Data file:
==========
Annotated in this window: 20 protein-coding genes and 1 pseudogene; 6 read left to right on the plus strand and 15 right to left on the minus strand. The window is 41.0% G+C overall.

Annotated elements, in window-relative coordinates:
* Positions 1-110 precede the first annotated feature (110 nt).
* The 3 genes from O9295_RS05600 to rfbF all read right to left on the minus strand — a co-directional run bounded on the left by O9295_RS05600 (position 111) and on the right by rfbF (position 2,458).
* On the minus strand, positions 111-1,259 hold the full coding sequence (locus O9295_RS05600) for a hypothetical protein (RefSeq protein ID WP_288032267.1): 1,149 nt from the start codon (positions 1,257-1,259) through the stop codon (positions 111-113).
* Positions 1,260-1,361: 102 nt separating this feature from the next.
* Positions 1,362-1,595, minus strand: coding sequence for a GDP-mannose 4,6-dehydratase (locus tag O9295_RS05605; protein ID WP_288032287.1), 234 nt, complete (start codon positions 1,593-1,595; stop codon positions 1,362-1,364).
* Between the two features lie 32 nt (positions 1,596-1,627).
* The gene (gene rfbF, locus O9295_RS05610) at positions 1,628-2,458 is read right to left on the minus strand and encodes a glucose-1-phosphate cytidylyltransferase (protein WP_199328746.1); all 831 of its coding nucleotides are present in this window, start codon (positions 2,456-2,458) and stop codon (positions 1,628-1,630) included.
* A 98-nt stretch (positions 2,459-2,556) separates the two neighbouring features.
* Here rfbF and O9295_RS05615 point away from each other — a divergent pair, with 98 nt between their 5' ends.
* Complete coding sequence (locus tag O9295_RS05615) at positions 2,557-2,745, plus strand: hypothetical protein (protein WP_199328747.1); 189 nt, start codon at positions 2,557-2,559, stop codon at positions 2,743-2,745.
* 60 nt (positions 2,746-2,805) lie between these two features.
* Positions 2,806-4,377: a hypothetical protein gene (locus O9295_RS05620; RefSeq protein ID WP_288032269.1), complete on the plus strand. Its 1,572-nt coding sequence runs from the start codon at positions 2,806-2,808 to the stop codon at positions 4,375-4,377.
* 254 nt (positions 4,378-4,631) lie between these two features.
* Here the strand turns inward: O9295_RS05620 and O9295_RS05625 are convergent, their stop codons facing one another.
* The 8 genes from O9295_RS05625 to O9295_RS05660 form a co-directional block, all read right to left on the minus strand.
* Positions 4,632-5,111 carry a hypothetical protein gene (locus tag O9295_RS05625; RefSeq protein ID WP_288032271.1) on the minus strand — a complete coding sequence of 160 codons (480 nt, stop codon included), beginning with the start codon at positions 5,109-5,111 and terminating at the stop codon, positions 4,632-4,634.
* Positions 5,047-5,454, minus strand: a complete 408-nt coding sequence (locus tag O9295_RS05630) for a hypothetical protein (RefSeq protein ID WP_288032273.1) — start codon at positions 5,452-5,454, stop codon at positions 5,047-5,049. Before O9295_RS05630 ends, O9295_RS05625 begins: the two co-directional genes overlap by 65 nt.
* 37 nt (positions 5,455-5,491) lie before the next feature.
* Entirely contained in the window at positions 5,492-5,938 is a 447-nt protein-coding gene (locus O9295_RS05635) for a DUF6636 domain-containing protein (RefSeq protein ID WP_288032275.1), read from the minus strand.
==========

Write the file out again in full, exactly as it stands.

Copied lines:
Annotated in this window: 20 protein-coding genes and 1 pseudogene; 6 read left to right on the plus strand and 15 right to left on the minus strand. The window is 41.0% G+C overall.

Annotated elements, in window-relative coordinates:
* Positions 1-110 precede the first annotated feature (110 nt).
* The 3 genes from O9295_RS05600 to rfbF all read right to left on the minus strand — a co-directional run bounded on the left by O9295_RS05600 (position 111) and on the right by rfbF (position 2,458).
* On the minus strand, positions 111-1,259 hold the full coding sequence (locus O9295_RS05600) for a hypothetical protein (RefSeq protein ID WP_288032267.1): 1,149 nt from the start codon (positions 1,257-1,259) through the stop codon (positions 111-113).
* Positions 1,260-1,361: 102 nt separating this feature from the next.
* Positions 1,362-1,595, minus strand: coding sequence for a GDP-mannose 4,6-dehydratase (locus tag O9295_RS05605; protein ID WP_288032287.1), 234 nt, complete (start codon positions 1,593-1,595; stop codon positions 1,362-1,364).
* Between the two features lie 32 nt (positions 1,596-1,627).
* The gene (gene rfbF, locus O9295_RS05610) at positions 1,628-2,458 is read right to left on the minus strand and encodes a glucose-1-phosphate cytidylyltransferase (protein WP_199328746.1); all 831 of its coding nucleotides are present in this window, start codon (positions 2,456-2,458) and stop codon (positions 1,628-1,630) included.
* A 98-nt stretch (positions 2,459-2,556) separates the two neighbouring features.
* Here rfbF and O9295_RS05615 point away from each other — a divergent pair, with 98 nt between their 5' ends.
* Complete coding sequence (locus tag O9295_RS05615) at positions 2,557-2,745, plus strand: hypothetical protein (protein WP_199328747.1); 189 nt, start codon at positions 2,557-2,559, stop codon at positions 2,743-2,745.
* 60 nt (positions 2,746-2,805) lie between these two features.
* Positions 2,806-4,377: a hypothetical protein gene (locus O9295_RS05620; RefSeq protein ID WP_288032269.1), complete on the plus strand. Its 1,572-nt coding sequence runs from the start codon at positions 2,806-2,808 to the stop codon at positions 4,375-4,377.
* 254 nt (positions 4,378-4,631) lie between these two features.
* Here the strand turns inward: O9295_RS05620 and O9295_RS05625 are convergent, their stop codons facing one another.
* The 8 genes from O9295_RS05625 to O9295_RS05660 form a co-directional block, all read right to left on the minus strand.
* Positions 4,632-5,111 carry a hypothetical protein gene (locus tag O9295_RS05625; RefSeq protein ID WP_288032271.1) on the minus strand — a complete coding sequence of 160 codons (480 nt, stop codon included), beginning with the start codon at positions 5,109-5,111 and terminating at the stop codon, positions 4,632-4,634.
* Positions 5,047-5,454, minus strand: a complete 408-nt coding sequence (locus tag O9295_RS05630) for a hypothetical protein (RefSeq protein ID WP_288032273.1) — start codon at positions 5,452-5,454, stop codon at positions 5,047-5,049. Before O9295_RS05630 ends, O9295_RS05625 begins: the two co-directional genes overlap by 65 nt.
* 37 nt (positions 5,455-5,491) lie before the next feature.
* Entirely contained in the window at positions 5,492-5,938 is a 447-nt protein-coding gene (locus O9295_RS05635) for a DUF6636 domain-containing protein (RefSeq protein ID WP_288032275.1), read from the minus strand.